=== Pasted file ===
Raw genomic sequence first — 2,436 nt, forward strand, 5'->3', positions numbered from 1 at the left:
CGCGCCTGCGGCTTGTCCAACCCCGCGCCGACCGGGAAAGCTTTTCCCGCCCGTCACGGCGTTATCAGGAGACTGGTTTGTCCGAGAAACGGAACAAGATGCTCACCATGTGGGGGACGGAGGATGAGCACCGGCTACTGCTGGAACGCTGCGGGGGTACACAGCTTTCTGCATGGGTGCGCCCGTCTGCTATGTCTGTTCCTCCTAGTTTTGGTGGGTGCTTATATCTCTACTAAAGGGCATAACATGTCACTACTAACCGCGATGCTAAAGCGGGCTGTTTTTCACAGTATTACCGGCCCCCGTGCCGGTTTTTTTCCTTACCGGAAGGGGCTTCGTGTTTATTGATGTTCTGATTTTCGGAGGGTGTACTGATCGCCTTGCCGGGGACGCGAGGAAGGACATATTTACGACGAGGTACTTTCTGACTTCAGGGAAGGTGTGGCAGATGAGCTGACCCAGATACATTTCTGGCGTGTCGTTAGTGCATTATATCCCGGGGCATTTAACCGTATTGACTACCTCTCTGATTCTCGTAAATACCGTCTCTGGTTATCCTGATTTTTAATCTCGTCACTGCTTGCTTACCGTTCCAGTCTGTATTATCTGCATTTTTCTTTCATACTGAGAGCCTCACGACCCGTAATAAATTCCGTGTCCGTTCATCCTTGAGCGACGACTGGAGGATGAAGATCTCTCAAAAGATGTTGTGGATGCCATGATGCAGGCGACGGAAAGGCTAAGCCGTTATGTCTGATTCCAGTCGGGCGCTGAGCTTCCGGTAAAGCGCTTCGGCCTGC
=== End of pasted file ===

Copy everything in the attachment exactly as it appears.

Raw genomic sequence first — 2,436 nt, forward strand, 5'->3', positions numbered from 1 at the left:
CGCGCCTGCGGCTTGTCCAACCCCGCGCCGACCGGGAAAGCTTTTCCCGCCCGTCACGGCGTTATCAGGAGACTGGTTTGTCCGAGAAACGGAACAAGATGCTCACCATGTGGGGGACGGAGGATGAGCACCGGCTACTGCTGGAACGCTGCGGGGGTACACAGCTTTCTGCATGGGTGCGCCCGTCTGCTATGTCTGTTCCTCCTAGTTTTGGTGGGTGCTTATATCTCTACTAAAGGGCATAACATGTCACTACTAACCGCGATGCTAAAGCGGGCTGTTTTTCACAGTATTACCGGCCCCCGTGCCGGTTTTTTTCCTTACCGGAAGGGGCTTCGTGTTTATTGATGTTCTGATTTTCGGAGGGTGTACTGATCGCCTTGCCGGGGACGCGAGGAAGGACATATTTACGACGAGGTACTTTCTGACTTCAGGGAAGGTGTGGCAGATGAGCTGACCCAGATACATTTCTGGCGTGTCGTTAGTGCATTATATCCCGGGGCATTTAACCGTATTGACTACCTCTCTGATTCTCGTAAATACCGTCTCTGGTTATCCTGATTTTTAATCTCGTCACTGCTTGCTTACCGTTCCAGTCTGTATTATCTGCATTTTTCTTTCATACTGAGAGCCTCACGACCCGTAATAAATTCCGTGTCCGTTCATCCTTGAGCGACGACTGGAGGATGAAGATCTCTCAAAAGATGTTGTGGATGCCATGATGCAGGCGACGGAAAGGCTAAGCCGTTATGTCTGATTCCAGTCGGGCGCTGAGCTTCCGGTAAAGCGCTTCGGCCTGC